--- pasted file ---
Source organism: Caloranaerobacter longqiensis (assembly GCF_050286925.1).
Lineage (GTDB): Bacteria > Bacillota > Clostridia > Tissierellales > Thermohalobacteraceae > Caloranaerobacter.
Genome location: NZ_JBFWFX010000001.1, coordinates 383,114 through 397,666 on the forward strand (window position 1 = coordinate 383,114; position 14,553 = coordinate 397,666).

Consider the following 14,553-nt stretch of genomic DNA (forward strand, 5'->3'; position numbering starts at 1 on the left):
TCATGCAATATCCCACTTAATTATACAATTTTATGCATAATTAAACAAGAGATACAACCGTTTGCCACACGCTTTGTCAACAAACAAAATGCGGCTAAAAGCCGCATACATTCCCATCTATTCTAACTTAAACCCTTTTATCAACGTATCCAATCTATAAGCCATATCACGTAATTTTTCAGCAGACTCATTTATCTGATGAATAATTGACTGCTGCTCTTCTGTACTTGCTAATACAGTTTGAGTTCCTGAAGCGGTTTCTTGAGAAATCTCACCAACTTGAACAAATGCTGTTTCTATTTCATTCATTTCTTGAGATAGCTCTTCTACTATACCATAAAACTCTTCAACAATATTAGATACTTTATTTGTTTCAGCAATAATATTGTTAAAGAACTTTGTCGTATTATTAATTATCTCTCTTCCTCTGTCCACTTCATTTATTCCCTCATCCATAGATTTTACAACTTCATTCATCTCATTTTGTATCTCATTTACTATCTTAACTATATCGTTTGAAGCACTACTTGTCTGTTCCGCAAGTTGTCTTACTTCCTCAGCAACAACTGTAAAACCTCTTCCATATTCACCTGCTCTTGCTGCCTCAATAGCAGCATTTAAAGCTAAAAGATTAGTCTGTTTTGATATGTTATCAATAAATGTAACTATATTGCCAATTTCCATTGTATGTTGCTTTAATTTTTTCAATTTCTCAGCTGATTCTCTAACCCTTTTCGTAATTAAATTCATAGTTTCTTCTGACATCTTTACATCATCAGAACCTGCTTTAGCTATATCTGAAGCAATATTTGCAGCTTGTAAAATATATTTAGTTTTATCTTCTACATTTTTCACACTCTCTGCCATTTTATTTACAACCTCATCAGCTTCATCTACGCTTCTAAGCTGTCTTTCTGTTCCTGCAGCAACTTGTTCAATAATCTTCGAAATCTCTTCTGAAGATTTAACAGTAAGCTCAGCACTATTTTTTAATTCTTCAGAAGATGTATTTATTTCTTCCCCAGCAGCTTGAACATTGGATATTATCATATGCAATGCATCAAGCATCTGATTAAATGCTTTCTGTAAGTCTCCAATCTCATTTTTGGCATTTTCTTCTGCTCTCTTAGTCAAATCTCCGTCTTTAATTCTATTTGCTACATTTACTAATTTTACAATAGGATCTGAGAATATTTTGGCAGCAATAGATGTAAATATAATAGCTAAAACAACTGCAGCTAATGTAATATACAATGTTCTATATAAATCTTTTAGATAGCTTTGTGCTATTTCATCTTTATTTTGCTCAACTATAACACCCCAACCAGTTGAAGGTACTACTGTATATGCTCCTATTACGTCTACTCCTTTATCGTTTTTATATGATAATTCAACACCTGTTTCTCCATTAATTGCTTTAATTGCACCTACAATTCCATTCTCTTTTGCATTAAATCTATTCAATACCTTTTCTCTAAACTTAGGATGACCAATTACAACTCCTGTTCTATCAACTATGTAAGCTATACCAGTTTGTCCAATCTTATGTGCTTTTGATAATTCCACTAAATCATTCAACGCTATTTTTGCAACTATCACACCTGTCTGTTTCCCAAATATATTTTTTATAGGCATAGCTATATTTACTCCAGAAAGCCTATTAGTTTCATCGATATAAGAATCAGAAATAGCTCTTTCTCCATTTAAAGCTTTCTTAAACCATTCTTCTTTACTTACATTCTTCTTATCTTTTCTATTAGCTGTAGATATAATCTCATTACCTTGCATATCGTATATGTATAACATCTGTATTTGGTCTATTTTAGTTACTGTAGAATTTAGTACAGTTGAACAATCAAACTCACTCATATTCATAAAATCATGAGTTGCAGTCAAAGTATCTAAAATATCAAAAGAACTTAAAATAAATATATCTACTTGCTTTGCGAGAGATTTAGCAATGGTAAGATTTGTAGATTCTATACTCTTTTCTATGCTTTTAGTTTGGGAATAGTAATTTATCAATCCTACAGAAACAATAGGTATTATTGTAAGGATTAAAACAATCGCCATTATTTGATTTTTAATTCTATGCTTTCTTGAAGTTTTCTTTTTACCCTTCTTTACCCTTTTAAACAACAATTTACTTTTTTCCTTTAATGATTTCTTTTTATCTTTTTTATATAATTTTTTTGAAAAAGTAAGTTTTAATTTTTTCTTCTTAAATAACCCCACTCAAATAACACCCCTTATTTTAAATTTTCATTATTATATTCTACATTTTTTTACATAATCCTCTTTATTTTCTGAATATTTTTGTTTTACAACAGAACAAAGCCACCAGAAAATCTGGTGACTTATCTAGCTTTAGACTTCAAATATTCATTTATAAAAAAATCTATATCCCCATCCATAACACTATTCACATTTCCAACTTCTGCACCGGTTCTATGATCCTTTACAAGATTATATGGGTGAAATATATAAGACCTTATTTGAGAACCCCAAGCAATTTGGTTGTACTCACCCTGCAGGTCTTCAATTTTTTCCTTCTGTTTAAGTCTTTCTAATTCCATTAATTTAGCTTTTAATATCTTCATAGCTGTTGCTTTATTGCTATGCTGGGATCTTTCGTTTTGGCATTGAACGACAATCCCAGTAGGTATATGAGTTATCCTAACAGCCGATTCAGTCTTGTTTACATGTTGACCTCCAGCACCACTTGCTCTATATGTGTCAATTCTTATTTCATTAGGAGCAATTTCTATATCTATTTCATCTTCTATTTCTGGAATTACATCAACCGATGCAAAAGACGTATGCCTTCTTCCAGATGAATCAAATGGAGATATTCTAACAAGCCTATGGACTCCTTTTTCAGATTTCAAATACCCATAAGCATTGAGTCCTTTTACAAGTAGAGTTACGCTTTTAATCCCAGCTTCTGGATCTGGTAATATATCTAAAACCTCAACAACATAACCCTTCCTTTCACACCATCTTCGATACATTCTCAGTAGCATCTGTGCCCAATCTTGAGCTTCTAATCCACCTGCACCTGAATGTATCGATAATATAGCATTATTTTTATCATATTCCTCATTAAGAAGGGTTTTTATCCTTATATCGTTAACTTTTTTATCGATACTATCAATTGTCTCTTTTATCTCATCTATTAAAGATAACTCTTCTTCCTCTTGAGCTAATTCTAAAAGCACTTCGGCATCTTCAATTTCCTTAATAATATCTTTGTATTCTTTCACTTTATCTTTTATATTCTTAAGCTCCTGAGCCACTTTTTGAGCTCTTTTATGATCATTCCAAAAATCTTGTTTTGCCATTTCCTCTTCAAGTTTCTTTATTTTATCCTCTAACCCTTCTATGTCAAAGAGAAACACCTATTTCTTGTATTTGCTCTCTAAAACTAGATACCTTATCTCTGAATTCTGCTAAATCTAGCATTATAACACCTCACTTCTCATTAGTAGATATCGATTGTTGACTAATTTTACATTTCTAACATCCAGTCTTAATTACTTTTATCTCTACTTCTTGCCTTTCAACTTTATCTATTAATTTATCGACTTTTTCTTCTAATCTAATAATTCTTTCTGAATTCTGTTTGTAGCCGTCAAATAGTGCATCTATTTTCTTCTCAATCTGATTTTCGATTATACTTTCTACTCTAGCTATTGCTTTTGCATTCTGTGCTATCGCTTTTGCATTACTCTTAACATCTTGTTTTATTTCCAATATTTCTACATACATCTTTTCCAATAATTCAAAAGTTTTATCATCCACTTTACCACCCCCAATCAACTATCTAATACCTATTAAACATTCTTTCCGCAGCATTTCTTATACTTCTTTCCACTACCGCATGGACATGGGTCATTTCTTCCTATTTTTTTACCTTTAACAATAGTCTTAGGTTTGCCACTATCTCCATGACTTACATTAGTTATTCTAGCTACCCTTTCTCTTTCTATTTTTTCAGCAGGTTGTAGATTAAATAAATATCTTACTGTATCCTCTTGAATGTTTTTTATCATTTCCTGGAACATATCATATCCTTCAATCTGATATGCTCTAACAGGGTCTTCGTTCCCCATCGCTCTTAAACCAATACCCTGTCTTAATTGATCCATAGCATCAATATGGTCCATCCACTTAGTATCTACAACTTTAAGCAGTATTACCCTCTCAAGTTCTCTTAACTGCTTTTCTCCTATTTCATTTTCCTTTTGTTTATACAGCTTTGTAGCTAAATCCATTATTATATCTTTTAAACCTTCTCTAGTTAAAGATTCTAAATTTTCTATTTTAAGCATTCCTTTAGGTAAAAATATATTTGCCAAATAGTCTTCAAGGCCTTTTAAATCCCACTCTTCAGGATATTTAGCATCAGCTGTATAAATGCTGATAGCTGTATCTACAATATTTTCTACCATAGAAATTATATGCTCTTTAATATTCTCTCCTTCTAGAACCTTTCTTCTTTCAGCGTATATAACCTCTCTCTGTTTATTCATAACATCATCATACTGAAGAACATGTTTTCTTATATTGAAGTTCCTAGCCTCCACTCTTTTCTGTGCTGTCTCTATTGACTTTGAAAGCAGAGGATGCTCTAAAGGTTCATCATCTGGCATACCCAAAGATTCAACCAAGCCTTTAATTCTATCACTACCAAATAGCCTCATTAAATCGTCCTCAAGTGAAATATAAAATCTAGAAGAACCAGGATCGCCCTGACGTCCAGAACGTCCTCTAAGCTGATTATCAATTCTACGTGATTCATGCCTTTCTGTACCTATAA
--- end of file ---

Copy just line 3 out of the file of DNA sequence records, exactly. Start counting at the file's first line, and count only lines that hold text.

Genome location: NZ_JBFWFX010000001.1, coordinates 383,114 through 397,666 on the forward strand (window position 1 = coordinate 383,114; position 14,553 = coordinate 397,666).